The "fourth wave" of decisions regarding sanctions from the UN Security Council will not be sufficient to bring Iran to its knees; however, it does make it clear that the UN order has come to an end. The agreement brokered by Brazil and Turkey with Iran has removed the legitimacy of the UN's decisions regarding sanctions. An insistence on sanctions despite this proves to be nothing more than a diversion from the real issue at hand.
The Tehran administration has vowed that it will adhere to all of the conditions of the "swap" set forth by the director general of the International Atomic Energy Agency (IAEA), Mohamed ElBaradei. In the text of the Turkey-Brazil-Iran agreement, which was announced on May 17, the demands of those who decided on sanctions against Iran were met. And the content of the letter sent by US President Barack Obama to Turkey and Brazil is clear evidence of this.
While the demands of the IAEA, "Obama's letter" and the agreement reached with Tehran are out in the open, the UN cannot decide on sanctions against Iran.
ElBaradei, in an interview with Brazilian daily Jornal Do Brasil, said he could not understand efforts towards sanctions in spite of this agreement.
These decisions should be seen as "alarm bells" that herald the exhaustion of the UN order. This stance, under such circumstances, will create an environment of chaos in the short and mid-term.
It is true that interest directs foreign politics. This is called realpolitik. In the international system, "peace and justice" do not take the lead. However, the Cold War years, in their entirety, were spent with concrete applications of such an "inhumane and immoral" understanding. However, there was still a notion of order. The decision for sanctions against Iran signals the decay of the UN as a referee, or rather the notion of "order" as we know it.
For the last eight years, Turkey has been conducting foreign politics that question the old understanding of international politics. This understanding believes that the interests of countries can be just as well realized through peace as opposed to conflict. Furthermore, Turkey has proven that this can be the case through tangible results.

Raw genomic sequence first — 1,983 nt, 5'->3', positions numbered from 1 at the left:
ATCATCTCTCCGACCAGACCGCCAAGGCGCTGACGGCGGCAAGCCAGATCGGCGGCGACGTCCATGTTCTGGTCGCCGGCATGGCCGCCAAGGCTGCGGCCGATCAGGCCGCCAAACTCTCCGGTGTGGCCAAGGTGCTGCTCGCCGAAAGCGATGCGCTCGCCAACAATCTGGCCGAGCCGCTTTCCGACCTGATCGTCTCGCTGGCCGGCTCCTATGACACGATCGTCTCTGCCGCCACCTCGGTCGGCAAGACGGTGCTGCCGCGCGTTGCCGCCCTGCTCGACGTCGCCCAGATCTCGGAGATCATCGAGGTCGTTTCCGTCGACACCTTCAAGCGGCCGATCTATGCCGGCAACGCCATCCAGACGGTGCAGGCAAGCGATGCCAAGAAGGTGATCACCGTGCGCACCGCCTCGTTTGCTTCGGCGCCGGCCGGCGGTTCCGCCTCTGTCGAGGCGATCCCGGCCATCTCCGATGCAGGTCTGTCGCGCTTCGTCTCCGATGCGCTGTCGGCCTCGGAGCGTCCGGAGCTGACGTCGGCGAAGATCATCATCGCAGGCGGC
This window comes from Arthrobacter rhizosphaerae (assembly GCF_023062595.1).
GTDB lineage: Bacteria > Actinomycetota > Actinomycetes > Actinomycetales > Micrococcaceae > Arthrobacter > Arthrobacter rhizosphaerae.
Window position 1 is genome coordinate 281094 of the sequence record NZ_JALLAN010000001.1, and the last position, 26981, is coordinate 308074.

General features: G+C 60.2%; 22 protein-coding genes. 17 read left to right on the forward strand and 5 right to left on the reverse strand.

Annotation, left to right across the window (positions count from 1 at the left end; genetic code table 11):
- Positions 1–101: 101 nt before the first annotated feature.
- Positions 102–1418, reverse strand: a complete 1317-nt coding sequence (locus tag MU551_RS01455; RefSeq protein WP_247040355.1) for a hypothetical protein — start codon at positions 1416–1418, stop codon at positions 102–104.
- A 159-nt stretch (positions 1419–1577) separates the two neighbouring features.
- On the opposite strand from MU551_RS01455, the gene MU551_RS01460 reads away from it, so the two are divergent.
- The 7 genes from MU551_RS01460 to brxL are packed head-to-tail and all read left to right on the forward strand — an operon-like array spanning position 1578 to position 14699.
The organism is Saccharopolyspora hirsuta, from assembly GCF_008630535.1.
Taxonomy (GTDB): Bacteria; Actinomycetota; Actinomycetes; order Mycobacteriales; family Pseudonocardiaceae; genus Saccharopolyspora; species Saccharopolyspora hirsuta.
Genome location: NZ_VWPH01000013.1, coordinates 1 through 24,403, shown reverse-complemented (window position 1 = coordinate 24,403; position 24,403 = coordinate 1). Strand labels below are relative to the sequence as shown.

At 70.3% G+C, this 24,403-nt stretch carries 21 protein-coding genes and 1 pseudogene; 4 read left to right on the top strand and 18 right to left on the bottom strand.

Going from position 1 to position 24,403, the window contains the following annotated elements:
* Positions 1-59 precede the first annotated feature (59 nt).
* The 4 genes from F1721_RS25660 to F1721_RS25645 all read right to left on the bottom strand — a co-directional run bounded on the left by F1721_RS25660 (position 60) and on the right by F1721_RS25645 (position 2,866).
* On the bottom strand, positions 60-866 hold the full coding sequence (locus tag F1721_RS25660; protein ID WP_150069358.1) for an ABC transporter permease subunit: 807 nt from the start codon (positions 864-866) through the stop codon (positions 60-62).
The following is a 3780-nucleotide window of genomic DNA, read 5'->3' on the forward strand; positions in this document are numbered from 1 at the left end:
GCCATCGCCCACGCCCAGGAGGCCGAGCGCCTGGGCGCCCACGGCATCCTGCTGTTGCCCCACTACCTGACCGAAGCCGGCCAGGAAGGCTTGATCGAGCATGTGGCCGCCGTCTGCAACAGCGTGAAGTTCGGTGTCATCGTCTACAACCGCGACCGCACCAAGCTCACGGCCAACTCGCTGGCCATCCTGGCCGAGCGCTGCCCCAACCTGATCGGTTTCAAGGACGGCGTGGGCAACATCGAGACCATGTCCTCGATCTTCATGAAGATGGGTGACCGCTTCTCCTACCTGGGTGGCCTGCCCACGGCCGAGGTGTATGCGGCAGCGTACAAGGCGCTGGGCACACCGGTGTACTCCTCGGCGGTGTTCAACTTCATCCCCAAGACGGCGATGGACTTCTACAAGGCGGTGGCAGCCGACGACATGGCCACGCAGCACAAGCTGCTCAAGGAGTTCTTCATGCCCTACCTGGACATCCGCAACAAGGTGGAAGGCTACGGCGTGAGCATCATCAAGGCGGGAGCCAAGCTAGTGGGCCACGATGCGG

The voting that took place at the UN Security Council was the confrontation of these two opposing understandings. The search for "war and sanctions" chased by the rulers of the old world are facing the representatives of the rising new world, such as Brazil and Turkey, who voice "peace and diplomacy."
The former may have won in the voting that took place at the UN; however, there is no doubt that they will be prisoners of conscience. The US, England, France, Russia and China (plus Germany) may decide on further sanctions against Iran in the course of dual relations between one another.
But will they be able to apply them?
If the "old order" were still valid, yes, but this is no longer possible. The decision made by these "permanent members of the UN" will not be permanent.
Obama: the depletion of hope
If the UN order collapses, the Obama administration will be buried under its ruble. Obama had created great hope in the world with his new "discourse," but today we are witnessing the depletion of hope.
Now we see, "No, he cannot."
Here's the skinny: Turkey has begun to put pressure on the immoral structure of the international system. We saw this first in the attitude displayed by Washington and Moscow during the Armenian initiative and then during the efforts to protect Israel and its thuggery in the Mediterranean Sea. Now we see the injustice being done to Iran.
The peace discourse belonging to global actors has been taken away from them and as the massive projectors turned on by Turkey and Brazil light up the stage, those who desire peace and those who want war have been caught in the light.
Turkey couldn't remain impartial in the voting that took place at the UN Security Council. It had to vote "no," and that's just what it did. The mission placed on Turkey by history, during the era it is passing through today, requires this.
Turkey did what was expected of it by voting "no."
12 June 2010, Saturday